Changing Denominational Patterns in the United States

By Chaim I. Waxman

American Jewish Committee (AJC), Jerusalem Center for Public Affairs (JCPA), 2010

The mid-twentieth century was the heyday of Conservative Judaism, and almost all predictions were for its continued dominance. However, the picture has shifted dramatically since, and many of the changes reflect broader changes in American religious patterns. As far as Jewish denominational trends are concerned, the rate of American Jews whose affiliation is Orthodox rose from 6 percent in 1990 to 10 percent in 2001. The rate of American Jews who are synagogue members has not changed dramatically since 1990; in 2001, this figure stood at 44 percent. However, the denominational percentages of the synagogue memberships have changed significantly. From 1990 to 2001, the proportion of Conservative memberships declined from 51 percent to 33.1 percent, while Orthodox and Reform increased from 10 percent to 20.8 percent, and from 35 percent to 38.5 percent, respectively.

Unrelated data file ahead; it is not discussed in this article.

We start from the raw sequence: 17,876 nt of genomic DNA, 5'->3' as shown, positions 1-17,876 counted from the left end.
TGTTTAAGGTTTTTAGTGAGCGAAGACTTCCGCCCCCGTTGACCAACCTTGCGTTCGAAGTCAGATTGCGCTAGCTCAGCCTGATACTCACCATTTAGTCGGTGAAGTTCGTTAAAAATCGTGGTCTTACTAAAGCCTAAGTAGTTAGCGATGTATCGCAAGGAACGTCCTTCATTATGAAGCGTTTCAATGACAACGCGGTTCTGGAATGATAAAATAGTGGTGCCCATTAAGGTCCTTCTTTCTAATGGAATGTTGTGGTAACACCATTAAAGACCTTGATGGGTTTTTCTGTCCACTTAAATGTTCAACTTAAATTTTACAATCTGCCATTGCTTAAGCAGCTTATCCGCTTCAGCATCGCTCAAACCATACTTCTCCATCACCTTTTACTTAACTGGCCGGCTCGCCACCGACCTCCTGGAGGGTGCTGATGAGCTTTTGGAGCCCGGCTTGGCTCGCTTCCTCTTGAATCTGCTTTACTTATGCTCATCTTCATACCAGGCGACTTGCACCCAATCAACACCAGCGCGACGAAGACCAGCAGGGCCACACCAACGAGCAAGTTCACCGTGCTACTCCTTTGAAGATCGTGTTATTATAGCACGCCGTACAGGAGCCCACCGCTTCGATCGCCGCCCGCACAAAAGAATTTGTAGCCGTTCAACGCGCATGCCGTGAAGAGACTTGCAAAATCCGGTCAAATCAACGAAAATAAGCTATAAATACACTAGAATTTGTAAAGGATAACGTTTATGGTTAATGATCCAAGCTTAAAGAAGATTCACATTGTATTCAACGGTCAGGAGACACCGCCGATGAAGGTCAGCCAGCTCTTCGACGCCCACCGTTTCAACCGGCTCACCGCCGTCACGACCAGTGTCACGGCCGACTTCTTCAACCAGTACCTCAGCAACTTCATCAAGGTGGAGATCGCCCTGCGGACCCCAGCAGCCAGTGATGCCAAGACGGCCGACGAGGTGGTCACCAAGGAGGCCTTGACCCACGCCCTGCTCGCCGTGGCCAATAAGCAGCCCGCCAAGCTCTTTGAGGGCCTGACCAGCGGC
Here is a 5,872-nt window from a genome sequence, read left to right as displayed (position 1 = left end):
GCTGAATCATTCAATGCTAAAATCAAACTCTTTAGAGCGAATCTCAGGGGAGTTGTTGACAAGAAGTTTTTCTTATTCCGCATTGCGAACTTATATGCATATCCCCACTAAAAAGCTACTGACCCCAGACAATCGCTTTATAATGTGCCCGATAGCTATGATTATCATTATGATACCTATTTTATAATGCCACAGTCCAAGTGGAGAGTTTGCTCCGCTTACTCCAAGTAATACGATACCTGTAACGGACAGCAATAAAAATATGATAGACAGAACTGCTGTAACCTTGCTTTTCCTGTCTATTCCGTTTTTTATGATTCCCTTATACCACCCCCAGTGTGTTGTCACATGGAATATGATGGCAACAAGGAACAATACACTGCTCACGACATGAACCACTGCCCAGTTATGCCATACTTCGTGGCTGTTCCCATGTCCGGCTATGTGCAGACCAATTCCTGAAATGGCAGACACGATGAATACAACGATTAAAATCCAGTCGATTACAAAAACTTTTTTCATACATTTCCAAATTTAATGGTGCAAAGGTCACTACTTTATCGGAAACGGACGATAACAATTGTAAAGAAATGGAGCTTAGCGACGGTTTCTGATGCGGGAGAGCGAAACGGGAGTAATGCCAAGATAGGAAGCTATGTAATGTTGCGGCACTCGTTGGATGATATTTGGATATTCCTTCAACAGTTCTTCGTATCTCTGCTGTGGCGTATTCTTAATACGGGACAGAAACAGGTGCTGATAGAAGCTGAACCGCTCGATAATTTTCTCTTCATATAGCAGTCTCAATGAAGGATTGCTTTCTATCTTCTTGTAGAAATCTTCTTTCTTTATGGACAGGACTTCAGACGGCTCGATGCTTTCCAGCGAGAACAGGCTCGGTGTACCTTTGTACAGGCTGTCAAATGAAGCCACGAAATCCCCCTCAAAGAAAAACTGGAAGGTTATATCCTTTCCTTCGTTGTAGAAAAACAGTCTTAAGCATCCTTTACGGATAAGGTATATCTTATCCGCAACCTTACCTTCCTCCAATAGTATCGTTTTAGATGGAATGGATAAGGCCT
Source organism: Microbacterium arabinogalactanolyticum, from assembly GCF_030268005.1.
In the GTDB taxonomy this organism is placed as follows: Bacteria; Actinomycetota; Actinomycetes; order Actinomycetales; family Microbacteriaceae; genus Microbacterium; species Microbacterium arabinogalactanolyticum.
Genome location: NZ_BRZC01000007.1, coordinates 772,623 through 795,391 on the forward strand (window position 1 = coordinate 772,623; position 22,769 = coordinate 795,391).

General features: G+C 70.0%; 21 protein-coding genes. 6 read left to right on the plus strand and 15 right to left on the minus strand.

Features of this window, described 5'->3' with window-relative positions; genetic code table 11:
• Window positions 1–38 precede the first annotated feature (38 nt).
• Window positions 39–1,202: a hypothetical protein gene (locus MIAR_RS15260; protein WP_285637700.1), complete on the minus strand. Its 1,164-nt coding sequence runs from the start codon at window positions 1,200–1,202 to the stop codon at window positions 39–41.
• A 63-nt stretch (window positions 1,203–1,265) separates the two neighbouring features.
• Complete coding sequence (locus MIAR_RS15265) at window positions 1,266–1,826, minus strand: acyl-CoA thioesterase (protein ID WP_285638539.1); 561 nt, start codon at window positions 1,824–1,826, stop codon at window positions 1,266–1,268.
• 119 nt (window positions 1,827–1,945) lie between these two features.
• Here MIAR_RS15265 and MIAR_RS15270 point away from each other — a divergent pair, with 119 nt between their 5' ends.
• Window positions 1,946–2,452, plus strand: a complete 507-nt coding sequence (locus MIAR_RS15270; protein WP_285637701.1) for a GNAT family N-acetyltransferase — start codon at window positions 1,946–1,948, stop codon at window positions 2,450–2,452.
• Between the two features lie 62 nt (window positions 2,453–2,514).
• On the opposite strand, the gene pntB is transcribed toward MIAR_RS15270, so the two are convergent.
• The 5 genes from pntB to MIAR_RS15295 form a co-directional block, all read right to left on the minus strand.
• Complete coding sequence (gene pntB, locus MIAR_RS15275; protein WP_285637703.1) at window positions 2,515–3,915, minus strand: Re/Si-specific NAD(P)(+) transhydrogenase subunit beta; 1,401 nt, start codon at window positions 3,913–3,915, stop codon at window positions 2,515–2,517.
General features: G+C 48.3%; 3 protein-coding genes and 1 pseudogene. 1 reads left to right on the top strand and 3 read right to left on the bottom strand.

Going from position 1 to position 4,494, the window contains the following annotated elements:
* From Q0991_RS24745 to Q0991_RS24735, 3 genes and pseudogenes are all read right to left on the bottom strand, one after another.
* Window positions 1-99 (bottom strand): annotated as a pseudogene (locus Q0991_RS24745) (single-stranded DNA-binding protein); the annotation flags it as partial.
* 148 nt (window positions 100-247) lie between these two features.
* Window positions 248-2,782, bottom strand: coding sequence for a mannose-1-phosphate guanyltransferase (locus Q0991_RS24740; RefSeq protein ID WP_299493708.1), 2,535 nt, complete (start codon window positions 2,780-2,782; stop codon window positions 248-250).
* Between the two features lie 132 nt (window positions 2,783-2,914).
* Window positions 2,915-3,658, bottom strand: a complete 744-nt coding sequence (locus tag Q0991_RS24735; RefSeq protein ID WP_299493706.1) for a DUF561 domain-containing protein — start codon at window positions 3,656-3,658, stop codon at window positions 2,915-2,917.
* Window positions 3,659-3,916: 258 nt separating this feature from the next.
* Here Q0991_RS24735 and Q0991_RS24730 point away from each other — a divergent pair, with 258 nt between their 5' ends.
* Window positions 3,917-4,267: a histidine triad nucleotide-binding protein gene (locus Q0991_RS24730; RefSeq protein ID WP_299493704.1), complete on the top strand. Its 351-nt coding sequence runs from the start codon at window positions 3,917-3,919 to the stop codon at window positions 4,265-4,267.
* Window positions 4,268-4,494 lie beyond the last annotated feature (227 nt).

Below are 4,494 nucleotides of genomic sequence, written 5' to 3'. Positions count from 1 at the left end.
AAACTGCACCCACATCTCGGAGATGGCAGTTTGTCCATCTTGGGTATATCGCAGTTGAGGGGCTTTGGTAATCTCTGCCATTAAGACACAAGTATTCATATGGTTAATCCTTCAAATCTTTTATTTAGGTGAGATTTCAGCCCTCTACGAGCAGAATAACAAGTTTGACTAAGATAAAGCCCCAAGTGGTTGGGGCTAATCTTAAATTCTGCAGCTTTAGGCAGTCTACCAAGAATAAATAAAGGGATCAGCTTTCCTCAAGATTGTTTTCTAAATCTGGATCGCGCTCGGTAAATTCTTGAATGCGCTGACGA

Topic: Congregations and Synagogues, Change, Affiliation, Religious Denominations, Synagogues and Congregations

Name of Publication: American Jewry's Comfort Level: Present and Future

Editor: Bayme, Steven , Gerstenfeld, Manfred

Page Number(s): 133-142

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Genre: Book Chapter

Coverage: United States

Identifier: ISBN: 978-965-218-086-5

Language: English

Copyright Holder: Jerusalem Center for Public Affairs (JCPA) and Manfred Gerstenfeld

Copyright Information: Download for personal use, freely distribute link

Bibliographic Information:
Waxman, Chaim I. Changing Denominational Patterns in the United States. American Jewry's Comfort Level: Present and Future. American Jewish Committee (AJC),Jerusalem Center for Public Affairs (JCPA). 2010: 133-142.


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